Most films usually have a theme that occurs throughout the film. With this film, where did you put the most concentration on, the beginning, middle or end of the film?
Andrew Lockington: The most challenging thing is the main theme on this film because it has to say so much. I call it the birth scene when Gardner is being born and even at the moment, while it represents his birth, it also involves the death of his mother at the exact same time. The theme then has to represent humor, his first love, his discovery of Earth as we know it and his realization that he is mortal and coming to an end. That was the biggest challenge and it spread throughout the film and it’s the main theme of the film. Because of that, I had to make sure that a) paid respect to all those different emotions and all those different themes and b) it didn’t tire itself out. it had to be presented in many different ways so that you, as an audience, internalized the music but you don’t grow tired of it or feel like you’re hearing the same thing over and over.
How important is the relationship with the director once the score is complete and changes need to be made?
Andrew Lockington: That’s an important part of it for me. Historically, I know a lot of composers use to go away and write the score and come back and present it to the director, producers and the studio. For me, having a director who’s ready to roll up their sleeve and get into the process and the discussion and the trial and error, it’s really important for me. I feel those are my successful scores. The ones where I can really spend some time with the director and get inside their head and get a sense of what their vision is for the story. By the time a composer is working with the director, you are starting to see the film come together and maybe there are elements of the storytelling that are left on the cutting room floor but the music can play a part to bringing life to it again in the product.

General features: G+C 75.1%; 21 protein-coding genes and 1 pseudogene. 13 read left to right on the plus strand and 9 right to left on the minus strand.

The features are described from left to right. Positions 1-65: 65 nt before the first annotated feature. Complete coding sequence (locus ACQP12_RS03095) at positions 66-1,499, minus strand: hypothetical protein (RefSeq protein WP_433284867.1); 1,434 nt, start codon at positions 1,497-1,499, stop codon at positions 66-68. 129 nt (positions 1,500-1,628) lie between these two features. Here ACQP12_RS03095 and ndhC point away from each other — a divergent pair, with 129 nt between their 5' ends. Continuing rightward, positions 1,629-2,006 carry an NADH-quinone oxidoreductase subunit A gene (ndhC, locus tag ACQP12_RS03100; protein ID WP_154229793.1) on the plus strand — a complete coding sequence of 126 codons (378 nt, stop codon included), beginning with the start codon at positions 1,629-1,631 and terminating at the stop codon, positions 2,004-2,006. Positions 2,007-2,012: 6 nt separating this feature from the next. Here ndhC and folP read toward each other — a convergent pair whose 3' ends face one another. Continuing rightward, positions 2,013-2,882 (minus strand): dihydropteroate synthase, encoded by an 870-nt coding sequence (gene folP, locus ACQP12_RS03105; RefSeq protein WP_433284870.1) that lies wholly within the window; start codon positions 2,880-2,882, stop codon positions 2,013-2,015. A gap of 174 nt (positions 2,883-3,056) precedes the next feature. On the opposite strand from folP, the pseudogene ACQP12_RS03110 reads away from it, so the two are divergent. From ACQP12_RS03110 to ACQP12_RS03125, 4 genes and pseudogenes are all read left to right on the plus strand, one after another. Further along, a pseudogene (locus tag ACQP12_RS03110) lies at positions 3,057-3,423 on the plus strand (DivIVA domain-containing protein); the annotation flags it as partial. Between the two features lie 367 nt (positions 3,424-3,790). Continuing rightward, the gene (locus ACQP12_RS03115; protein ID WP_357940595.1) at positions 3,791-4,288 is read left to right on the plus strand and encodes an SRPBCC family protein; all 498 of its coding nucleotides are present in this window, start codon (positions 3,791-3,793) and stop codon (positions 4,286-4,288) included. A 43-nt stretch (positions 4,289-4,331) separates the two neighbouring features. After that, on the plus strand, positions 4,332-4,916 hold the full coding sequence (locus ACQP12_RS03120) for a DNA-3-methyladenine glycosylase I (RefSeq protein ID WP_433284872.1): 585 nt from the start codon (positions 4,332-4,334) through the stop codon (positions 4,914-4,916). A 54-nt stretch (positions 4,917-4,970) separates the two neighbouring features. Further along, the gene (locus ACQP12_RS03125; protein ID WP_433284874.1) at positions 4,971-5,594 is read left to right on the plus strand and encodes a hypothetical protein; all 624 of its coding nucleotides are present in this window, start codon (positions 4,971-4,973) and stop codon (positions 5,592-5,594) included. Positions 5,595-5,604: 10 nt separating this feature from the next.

With as many scores that you have done, how difficult is it to not repeat yourself if you can catch it?
Andrew Lockington: You don’t want to repeat yourself. The only danger is doing it subconsciously. The fact that people have signature styles we all do it to a point because people can recognize your DNA or traces of it. That said, I’m attracted to projects that are different from anything that I have done before. After doing some of the family adventure films, there were a lot of offers of other ones and it was hard to find elements or angles that would give me a brand new take or allow me to explore a different part of music making. In that sense, I guess I’m always searching for something I haven’t done before. I want to create situations where you will be in an unknown place and having to develop new tools to get you where you need to go in the storytelling. I think I’m always looking for that. Hopefully that experience makes the scores have a unique element to them as well.
What are you working on next?
Andrew Lockington: I’m working on a film called Rampage with director Brad Peyton. It’s a Dwayne Johnson film and I’ve been lucky to score a few films (Journey 2: The Mysterious Island, San Andreas) that he has appeared in. This will be the third time that I’m working with him and the fourth time that I’m working with Brad. I’m really excited about it. It’s a big monster film and Brad has an amazing take on it. It’s based on the video game from the 80s that a lot of people played. It’s my favorite thing to do, finding a brand new angle to do something original and interesting.